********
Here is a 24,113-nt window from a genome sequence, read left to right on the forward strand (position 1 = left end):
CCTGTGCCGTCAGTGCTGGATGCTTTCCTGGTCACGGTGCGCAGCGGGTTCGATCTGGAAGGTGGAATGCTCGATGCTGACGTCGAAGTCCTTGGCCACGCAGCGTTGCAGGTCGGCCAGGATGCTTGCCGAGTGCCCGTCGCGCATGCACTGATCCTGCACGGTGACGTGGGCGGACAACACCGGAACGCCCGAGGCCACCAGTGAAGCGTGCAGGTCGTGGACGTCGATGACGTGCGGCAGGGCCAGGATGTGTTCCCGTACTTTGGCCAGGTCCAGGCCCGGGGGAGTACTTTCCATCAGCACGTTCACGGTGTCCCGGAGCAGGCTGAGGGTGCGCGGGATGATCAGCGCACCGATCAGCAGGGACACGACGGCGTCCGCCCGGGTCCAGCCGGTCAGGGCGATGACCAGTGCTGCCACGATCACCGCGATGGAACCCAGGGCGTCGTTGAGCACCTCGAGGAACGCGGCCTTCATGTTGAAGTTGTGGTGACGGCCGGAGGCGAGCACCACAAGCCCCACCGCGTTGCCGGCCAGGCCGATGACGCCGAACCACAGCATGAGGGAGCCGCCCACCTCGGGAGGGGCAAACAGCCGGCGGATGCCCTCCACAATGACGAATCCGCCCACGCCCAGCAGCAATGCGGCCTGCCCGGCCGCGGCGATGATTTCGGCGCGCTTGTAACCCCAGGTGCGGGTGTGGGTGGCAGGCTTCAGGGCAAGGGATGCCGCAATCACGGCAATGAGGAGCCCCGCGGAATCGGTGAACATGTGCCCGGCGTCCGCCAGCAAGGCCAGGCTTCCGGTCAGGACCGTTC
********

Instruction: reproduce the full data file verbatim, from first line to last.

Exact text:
Here is a 24,113-nt window from a genome sequence, read left to right on the forward strand (position 1 = left end):
CCTGTGCCGTCAGTGCTGGATGCTTTCCTGGTCACGGTGCGCAGCGGGTTCGATCTGGAAGGTGGAATGCTCGATGCTGACGTCGAAGTCCTTGGCCACGCAGCGTTGCAGGTCGGCCAGGATGCTTGCCGAGTGCCCGTCGCGCATGCACTGATCCTGCACGGTGACGTGGGCGGACAACACCGGAACGCCCGAGGCCACCAGTGAAGCGTGCAGGTCGTGGACGTCGATGACGTGCGGCAGGGCCAGGATGTGTTCCCGTACTTTGGCCAGGTCCAGGCCCGGGGGAGTACTTTCCATCAGCACGTTCACGGTGTCCCGGAGCAGGCTGAGGGTGCGCGGGATGATCAGCGCACCGATCAGCAGGGACACGACGGCGTCCGCCCGGGTCCAGCCGGTCAGGGCGATGACCAGTGCTGCCACGATCACCGCGATGGAACCCAGGGCGTCGTTGAGCACCTCGAGGAACGCGGCCTTCATGTTGAAGTTGTGGTGACGGCCGGAGGCGAGCACCACAAGCCCCACCGCGTTGCCGGCCAGGCCGATGACGCCGAACCACAGCATGAGGGAGCCGCCCACCTCGGGAGGGGCAAACAGCCGGCGGATGCCCTCCACAATGACGAATCCGCCCACGCCCAGCAGCAATGCGGCCTGCCCGGCCGCGGCGATGATTTCGGCGCGCTTGTAACCCCAGGTGCGGGTGTGGGTGGCAGGCTTCAGGGCAAGGGATGCCGCAATCACGGCAATGAGGAGCCCCGCGGAATCGGTGAACATGTGCCCGGCGTCCGCCAGCAAGGCCAGGCTTCCGGTCAGGACCGTTC